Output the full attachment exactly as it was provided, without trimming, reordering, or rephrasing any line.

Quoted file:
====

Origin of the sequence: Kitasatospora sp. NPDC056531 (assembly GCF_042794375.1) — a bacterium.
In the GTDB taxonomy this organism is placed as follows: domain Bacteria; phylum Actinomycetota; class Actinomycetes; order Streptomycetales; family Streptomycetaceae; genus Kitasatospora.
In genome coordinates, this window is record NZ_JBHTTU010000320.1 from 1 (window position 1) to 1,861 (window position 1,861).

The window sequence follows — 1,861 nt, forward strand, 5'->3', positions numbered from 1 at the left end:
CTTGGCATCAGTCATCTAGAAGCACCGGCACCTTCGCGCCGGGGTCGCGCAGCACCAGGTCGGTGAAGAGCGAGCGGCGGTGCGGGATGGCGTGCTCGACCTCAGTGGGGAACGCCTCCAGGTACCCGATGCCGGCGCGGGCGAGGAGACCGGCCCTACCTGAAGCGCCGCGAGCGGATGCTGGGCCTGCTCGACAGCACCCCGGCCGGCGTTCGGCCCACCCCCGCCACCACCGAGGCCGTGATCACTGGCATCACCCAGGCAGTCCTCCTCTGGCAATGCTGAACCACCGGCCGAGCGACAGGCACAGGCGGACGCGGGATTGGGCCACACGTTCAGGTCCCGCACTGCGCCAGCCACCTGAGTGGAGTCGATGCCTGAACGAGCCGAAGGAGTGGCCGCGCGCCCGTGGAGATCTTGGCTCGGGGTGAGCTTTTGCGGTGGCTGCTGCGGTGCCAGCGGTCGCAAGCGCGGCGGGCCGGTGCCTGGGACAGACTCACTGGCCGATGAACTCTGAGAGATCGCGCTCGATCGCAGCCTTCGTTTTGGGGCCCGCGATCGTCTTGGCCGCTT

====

Origin of the sequence: Kitasatospora sp. NPDC056531 (assembly GCF_042794375.1) — a bacterium.
In the GTDB taxonomy this organism is placed as follows: domain Bacteria; phylum Actinomycetota; class Actinomycetes; order Streptomycetales; family Streptomycetaceae; genus Kitasatospora.
In genome coordinates, this window is record NZ_JBHTTU010000320.1 from 1 (window position 1) to 1,861 (window position 1,861).

The window sequence follows — 1,861 nt, forward strand, 5'->3', positions numbered from 1 at the left end:
CTTGGCATCAGTCATCTAGAAGCACCGGCACCTTCGCGCCGGGGTCGCGCAGCACCAGGTCGGTGAAGAGCGAGCGGCGGTGCGGGATGGCGTGCTCGACCTCAGTGGGGAACGCCTCCAGGTACCCGATGCCGGCGCGGGCGAGGAGACCGGCCCTACCTGAAGCGCCGCGAGCGGATGCTGGGCCTGCTCGACAGCACCCCGGCCGGCGTTCGGCCCACCCCCGCCACCACCGAGGCCGTGATCACTGGCATCACCCAGGCAGTCCTCCTCTGGCAATGCTGAACCACCGGCCGAGCGACAGGCACAGGCGGACGCGGGATTGGGCCACACGTTCAGGTCCCGCACTGCGCCAGCCACCTGAGTGGAGTCGATGCCTGAACGAGCCGAAGGAGTGGCCGCGCGCCCGTGGAGATCTTGGCTCGGGGTGAGCTTTTGCGGTGGCTGCTGCGGTGCCAGCGGTCGCAAGCGCGGCGGGCCGGTGCCTGGGACAGACTCACTGGCCGATGAACTCTGAGAGATCGCGCTCGATCGCAGCCTTCGTTTTGGGGCCCGCGATCGTCTTGGCCGCTT